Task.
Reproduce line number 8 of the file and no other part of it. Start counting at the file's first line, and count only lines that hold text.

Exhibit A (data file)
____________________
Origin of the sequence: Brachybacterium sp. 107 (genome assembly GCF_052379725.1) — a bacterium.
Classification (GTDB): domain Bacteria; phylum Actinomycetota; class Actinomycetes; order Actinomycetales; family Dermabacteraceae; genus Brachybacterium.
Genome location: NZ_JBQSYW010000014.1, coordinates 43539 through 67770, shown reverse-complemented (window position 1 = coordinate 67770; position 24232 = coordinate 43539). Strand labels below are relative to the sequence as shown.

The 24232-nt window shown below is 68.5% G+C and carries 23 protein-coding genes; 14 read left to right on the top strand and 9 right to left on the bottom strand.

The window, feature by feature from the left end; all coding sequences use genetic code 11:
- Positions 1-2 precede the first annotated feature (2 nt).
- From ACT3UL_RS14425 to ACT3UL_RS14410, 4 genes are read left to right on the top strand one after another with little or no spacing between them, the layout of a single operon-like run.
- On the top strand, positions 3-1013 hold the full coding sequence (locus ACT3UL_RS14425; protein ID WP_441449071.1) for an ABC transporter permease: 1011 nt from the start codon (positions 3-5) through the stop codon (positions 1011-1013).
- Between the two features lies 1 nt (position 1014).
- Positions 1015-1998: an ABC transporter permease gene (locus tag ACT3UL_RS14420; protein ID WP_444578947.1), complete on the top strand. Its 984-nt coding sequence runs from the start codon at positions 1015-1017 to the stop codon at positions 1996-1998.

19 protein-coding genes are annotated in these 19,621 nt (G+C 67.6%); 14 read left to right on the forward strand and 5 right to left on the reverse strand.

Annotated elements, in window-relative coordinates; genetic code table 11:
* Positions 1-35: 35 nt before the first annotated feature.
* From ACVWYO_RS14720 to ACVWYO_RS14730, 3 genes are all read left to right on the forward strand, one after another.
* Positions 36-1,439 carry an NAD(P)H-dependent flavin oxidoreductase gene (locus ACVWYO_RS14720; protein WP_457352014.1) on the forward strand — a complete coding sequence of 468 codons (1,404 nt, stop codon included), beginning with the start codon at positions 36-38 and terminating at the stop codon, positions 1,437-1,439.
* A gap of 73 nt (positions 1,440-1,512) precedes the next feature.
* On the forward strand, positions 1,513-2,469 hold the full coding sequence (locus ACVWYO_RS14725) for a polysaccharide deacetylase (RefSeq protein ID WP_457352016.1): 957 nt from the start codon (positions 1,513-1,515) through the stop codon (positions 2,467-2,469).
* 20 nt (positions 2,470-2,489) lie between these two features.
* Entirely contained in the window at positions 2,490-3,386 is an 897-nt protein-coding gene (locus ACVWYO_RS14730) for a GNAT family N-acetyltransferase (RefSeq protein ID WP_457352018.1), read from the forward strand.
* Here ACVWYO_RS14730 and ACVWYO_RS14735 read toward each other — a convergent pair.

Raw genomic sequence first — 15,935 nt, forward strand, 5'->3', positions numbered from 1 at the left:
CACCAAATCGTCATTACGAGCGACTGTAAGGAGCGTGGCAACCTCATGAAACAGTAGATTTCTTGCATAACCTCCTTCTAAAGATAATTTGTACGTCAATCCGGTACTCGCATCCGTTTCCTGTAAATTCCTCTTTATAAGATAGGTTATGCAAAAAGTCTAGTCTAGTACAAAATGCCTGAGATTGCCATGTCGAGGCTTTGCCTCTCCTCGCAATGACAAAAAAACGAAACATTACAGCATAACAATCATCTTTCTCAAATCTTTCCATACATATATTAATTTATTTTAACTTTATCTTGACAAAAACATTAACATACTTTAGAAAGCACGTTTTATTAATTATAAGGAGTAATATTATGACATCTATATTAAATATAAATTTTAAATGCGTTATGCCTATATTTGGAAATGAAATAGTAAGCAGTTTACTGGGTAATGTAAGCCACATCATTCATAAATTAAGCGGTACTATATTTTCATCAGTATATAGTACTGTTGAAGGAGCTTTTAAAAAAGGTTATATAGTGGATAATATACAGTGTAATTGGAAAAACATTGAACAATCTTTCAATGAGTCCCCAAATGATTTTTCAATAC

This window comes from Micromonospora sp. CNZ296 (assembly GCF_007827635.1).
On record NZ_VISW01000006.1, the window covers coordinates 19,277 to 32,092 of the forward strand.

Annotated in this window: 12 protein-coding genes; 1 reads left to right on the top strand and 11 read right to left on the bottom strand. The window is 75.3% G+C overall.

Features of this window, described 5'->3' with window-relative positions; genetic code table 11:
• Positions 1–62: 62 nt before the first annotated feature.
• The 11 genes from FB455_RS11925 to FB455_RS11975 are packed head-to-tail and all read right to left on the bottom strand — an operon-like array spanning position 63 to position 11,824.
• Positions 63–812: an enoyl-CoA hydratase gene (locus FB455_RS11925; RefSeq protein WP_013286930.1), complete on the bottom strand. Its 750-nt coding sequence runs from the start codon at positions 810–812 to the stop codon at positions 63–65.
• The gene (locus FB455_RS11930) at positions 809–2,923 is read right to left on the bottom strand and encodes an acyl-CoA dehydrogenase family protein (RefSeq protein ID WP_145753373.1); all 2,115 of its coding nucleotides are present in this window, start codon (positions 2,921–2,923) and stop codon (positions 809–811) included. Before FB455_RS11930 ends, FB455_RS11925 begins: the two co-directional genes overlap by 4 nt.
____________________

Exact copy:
- On the top strand, positions 3-1013 hold the full coding sequence (locus ACT3UL_RS14425; protein ID WP_441449071.1) for an ABC transporter permease: 1011 nt from the start codon (positions 3-5) through the stop codon (positions 1011-1013).